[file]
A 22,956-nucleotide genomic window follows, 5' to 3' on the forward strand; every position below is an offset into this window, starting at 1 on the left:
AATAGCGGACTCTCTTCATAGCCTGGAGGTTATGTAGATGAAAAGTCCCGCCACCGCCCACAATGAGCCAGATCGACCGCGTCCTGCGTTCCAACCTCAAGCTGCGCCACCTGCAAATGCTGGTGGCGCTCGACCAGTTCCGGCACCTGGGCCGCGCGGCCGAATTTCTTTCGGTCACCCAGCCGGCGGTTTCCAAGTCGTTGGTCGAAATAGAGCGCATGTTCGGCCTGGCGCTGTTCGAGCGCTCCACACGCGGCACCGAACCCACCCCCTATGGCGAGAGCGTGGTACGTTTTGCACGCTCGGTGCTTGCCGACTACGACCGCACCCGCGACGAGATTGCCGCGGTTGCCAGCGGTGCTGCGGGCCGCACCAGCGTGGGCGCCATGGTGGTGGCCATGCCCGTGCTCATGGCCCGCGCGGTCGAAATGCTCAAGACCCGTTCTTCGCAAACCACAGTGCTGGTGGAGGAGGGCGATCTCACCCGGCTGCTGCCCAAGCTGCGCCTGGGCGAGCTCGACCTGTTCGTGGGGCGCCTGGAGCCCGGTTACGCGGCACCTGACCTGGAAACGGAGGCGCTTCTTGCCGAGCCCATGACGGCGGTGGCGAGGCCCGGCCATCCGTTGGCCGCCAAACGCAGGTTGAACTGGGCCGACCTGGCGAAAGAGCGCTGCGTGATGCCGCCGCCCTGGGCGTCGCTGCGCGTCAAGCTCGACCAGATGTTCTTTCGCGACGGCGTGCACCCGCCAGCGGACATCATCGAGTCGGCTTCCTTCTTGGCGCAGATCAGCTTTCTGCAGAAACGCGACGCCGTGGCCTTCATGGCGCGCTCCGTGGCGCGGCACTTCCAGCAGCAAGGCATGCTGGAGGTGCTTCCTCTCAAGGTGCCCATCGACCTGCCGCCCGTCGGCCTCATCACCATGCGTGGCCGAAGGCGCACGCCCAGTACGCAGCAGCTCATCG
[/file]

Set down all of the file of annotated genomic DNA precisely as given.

A 22,956-nucleotide genomic window follows, 5' to 3' on the forward strand; every position below is an offset into this window, starting at 1 on the left:
AATAGCGGACTCTCTTCATAGCCTGGAGGTTATGTAGATGAAAAGTCCCGCCACCGCCCACAATGAGCCAGATCGACCGCGTCCTGCGTTCCAACCTCAAGCTGCGCCACCTGCAAATGCTGGTGGCGCTCGACCAGTTCCGGCACCTGGGCCGCGCGGCCGAATTTCTTTCGGTCACCCAGCCGGCGGTTTCCAAGTCGTTGGTCGAAATAGAGCGCATGTTCGGCCTGGCGCTGTTCGAGCGCTCCACACGCGGCACCGAACCCACCCCCTATGGCGAGAGCGTGGTACGTTTTGCACGCTCGGTGCTTGCCGACTACGACCGCACCCGCGACGAGATTGCCGCGGTTGCCAGCGGTGCTGCGGGCCGCACCAGCGTGGGCGCCATGGTGGTGGCCATGCCCGTGCTCATGGCCCGCGCGGTCGAAATGCTCAAGACCCGTTCTTCGCAAACCACAGTGCTGGTGGAGGAGGGCGATCTCACCCGGCTGCTGCCCAAGCTGCGCCTGGGCGAGCTCGACCTGTTCGTGGGGCGCCTGGAGCCCGGTTACGCGGCACCTGACCTGGAAACGGAGGCGCTTCTTGCCGAGCCCATGACGGCGGTGGCGAGGCCCGGCCATCCGTTGGCCGCCAAACGCAGGTTGAACTGGGCCGACCTGGCGAAAGAGCGCTGCGTGATGCCGCCGCCCTGGGCGTCGCTGCGCGTCAAGCTCGACCAGATGTTCTTTCGCGACGGCGTGCACCCGCCAGCGGACATCATCGAGTCGGCTTCCTTCTTGGCGCAGATCAGCTTTCTGCAGAAACGCGACGCCGTGGCCTTCATGGCGCGCTCCGTGGCGCGGCACTTCCAGCAGCAAGGCATGCTGGAGGTGCTTCCTCTCAAGGTGCCCATCGACCTGCCGCCCGTCGGCCTCATCACCATGCGTGGCCGAAGGCGCACGCCCAGTACGCAGCAGCTCATCG